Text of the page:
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Lots in Love – Not Lost in Love

“What we have once enjoyed deeply, we can never lose. All that we love deeply becomes a part of us.”  – Helen Keller.

Covid – 19 has ruthlessly plucked fences, flowers & fragrances from our family gardens. We as a world haven’t seen such intense negative unhealthy emotions; especially when we were least prepared about being hit by this Pandemic. The human race is therefore, finding it extremely difficult to face, cope & survive in these testing times.

I write this blog as I too grieve for my loved ones and they will always remain an integral part of my life, even though they have headed to another journey.

As a Counseling Psychologist, I want to share my approach of staying strong the REBT way and I thank all who have been a support in my journey in these crucial times.

  1. Grieve the bereaved.

When we lose someone, most of us resort to crying as an approach of venting out. All of us have our own ways of coping when we lose someone who is precious to us.

 When a close family member leaves us for a journey unexplained, we cry. People around us support us but they say that you have to be strong. On the contrary, if there is another person in that moment from that family & who has gone numb and quiet; we would want that person to cry and let go of this overwhelming emotion, at least temporarily. “There is no grief like the grief that does not speak” – Henry Longfellow. Therefore, crying doesn’t mean we are weak & silence doesn’t mean strength.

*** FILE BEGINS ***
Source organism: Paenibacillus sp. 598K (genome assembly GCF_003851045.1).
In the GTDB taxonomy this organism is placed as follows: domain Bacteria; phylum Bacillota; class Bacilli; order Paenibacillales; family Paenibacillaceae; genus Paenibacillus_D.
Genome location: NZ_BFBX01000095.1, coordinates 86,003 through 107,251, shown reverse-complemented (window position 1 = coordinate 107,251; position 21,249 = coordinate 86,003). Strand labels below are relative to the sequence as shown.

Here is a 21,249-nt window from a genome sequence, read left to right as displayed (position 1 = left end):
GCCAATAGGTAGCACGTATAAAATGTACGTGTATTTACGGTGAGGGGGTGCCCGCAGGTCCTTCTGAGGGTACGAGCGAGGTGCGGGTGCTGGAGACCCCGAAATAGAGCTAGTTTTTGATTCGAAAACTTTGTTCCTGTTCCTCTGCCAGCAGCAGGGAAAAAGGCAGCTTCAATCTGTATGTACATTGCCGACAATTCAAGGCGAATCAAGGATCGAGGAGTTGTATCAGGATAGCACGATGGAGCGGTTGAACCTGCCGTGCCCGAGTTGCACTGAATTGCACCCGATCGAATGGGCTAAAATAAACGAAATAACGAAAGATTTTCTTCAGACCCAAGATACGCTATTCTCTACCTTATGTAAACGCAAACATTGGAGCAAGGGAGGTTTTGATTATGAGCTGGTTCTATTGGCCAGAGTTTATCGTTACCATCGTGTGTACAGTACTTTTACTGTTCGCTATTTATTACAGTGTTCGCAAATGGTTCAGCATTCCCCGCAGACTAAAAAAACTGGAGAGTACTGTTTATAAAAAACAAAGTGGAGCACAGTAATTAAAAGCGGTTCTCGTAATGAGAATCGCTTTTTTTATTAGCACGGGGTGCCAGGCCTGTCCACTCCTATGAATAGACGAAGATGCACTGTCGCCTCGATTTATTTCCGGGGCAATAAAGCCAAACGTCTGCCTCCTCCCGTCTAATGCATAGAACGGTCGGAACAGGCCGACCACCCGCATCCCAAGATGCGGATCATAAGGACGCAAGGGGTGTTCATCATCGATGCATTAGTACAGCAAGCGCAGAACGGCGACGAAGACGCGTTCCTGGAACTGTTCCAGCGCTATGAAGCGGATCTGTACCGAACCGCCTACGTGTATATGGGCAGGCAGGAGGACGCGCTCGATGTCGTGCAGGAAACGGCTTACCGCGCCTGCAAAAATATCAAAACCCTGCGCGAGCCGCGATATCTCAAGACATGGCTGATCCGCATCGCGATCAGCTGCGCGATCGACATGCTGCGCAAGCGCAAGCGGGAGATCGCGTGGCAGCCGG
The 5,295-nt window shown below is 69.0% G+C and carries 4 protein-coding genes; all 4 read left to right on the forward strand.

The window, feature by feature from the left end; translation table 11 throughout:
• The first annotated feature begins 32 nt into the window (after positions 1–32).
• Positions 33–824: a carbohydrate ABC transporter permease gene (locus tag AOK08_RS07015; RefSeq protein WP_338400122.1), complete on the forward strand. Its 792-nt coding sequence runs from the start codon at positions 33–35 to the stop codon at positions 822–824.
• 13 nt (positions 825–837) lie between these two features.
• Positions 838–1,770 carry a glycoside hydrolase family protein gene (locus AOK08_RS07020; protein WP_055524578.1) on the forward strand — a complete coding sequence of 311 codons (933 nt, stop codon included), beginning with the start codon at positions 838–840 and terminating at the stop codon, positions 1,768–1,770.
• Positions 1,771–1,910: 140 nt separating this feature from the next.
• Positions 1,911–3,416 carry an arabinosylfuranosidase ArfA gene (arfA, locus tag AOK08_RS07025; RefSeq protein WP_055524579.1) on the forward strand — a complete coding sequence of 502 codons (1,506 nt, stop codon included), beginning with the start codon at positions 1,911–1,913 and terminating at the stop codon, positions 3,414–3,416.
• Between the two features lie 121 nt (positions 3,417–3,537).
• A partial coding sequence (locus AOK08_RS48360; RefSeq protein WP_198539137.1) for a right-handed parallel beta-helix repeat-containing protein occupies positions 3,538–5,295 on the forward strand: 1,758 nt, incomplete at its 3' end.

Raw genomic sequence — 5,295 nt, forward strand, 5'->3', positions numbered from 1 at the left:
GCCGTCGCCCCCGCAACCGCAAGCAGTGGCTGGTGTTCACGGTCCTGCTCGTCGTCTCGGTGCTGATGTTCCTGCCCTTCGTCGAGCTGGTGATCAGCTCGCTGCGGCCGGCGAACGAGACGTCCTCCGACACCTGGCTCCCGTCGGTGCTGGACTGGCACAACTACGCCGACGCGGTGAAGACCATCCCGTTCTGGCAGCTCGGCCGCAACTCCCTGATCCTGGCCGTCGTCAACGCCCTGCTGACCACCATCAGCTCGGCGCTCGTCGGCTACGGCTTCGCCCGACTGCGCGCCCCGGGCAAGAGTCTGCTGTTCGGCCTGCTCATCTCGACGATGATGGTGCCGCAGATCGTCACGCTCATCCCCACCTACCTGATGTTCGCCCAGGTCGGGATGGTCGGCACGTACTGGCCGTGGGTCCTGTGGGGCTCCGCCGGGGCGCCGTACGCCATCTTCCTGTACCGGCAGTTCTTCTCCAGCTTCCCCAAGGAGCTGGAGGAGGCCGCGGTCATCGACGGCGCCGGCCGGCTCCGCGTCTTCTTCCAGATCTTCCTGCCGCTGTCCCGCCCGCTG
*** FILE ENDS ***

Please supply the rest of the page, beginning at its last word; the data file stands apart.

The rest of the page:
We don’t have to push ourselves to act ‘fine.’ We need to give it time. It is human to be your vulnerable self and let that be visible. We are not weak as we are probably going through the most irrevocable loss and still moving ahead, in spite of such severe circumstances and so there is a difference in being weak and grieving. Whatever path you choose to grieve, do not abstain from expressing your emotions.

  • Have a Goal – Have a routine.

I know it seems like asking for too much. But none the less, we need to realize that where and how do I move ahead? What should I do without my significant other, who has left me shattered. Goals have that power if you commit to them. They answer questions, they give us a purpose, and they stop us from wandering.

If all of a sudden I ask all of you, to just go somewhere. I am sure all of you would ask me, Where, Why, What for? But if I tell you, can you go to your kitchen and get me a glass of water. I am sure this would be easy. The experience of grieving, though is not so easy; but having a goal will help you slowly yet steadily find your ground once again.

If you think that you had goals together with that person, find your own personal goals. If keeping that person happy was your goal, find a new purpose in search of your own happiness. Unfortunately, we have to make choices, whether to move ahead or to suffer. Our loved one’s passing on, is not our doing and therefore, suffering is what you don’t deserve.

Don’t forget to have a routine. Focus on all that you did before this activating event. Your goal is to reduce the intensity of negative unhealthy emotions. Emotions are negative and unhealthy here as they will stop you from achieving your goals. Having a routine will form a loop for you to start achieving your goals. They will also balance your emotions.

  • Guilt – A Toxic Emotion.